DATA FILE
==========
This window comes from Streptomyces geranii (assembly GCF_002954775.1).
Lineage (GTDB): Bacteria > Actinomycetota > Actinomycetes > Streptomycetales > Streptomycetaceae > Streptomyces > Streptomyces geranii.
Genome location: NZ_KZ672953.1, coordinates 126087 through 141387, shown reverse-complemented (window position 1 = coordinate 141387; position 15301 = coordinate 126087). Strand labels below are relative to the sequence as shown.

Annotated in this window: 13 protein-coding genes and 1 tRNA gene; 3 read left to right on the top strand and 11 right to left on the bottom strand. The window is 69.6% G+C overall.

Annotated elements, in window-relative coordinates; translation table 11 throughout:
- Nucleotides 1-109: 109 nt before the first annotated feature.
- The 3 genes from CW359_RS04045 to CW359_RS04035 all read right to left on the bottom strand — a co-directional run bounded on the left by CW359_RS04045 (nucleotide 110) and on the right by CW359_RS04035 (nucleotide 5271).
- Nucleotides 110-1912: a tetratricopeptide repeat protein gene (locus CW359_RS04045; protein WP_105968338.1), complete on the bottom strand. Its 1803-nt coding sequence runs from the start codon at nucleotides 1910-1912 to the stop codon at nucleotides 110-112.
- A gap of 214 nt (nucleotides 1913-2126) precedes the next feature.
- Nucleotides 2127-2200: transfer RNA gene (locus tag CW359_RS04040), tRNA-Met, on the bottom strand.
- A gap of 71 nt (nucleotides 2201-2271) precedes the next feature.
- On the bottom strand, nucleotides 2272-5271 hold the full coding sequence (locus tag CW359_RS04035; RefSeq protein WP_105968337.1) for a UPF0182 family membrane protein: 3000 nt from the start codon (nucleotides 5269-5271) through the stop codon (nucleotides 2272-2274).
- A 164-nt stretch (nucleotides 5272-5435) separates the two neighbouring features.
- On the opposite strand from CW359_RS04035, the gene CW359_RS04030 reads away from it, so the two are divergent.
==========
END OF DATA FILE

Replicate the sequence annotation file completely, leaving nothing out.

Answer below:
This window comes from Streptomyces geranii (assembly GCF_002954775.1).
Lineage (GTDB): Bacteria > Actinomycetota > Actinomycetes > Streptomycetales > Streptomycetaceae > Streptomyces > Streptomyces geranii.
Genome location: NZ_KZ672953.1, coordinates 126087 through 141387, shown reverse-complemented (window position 1 = coordinate 141387; position 15301 = coordinate 126087). Strand labels below are relative to the sequence as shown.

Annotated in this window: 13 protein-coding genes and 1 tRNA gene; 3 read left to right on the top strand and 11 right to left on the bottom strand. The window is 69.6% G+C overall.

Annotated elements, in window-relative coordinates; translation table 11 throughout:
- Nucleotides 1-109: 109 nt before the first annotated feature.
- The 3 genes from CW359_RS04045 to CW359_RS04035 all read right to left on the bottom strand — a co-directional run bounded on the left by CW359_RS04045 (nucleotide 110) and on the right by CW359_RS04035 (nucleotide 5271).
- Nucleotides 110-1912: a tetratricopeptide repeat protein gene (locus CW359_RS04045; protein WP_105968338.1), complete on the bottom strand. Its 1803-nt coding sequence runs from the start codon at nucleotides 1910-1912 to the stop codon at nucleotides 110-112.
- A gap of 214 nt (nucleotides 1913-2126) precedes the next feature.
- Nucleotides 2127-2200: transfer RNA gene (locus tag CW359_RS04040), tRNA-Met, on the bottom strand.
- A gap of 71 nt (nucleotides 2201-2271) precedes the next feature.
- On the bottom strand, nucleotides 2272-5271 hold the full coding sequence (locus tag CW359_RS04035; RefSeq protein WP_105968337.1) for a UPF0182 family membrane protein: 3000 nt from the start codon (nucleotides 5269-5271) through the stop codon (nucleotides 2272-2274).
- A 164-nt stretch (nucleotides 5272-5435) separates the two neighbouring features.
- On the opposite strand from CW359_RS04035, the gene CW359_RS04030 reads away from it, so the two are divergent.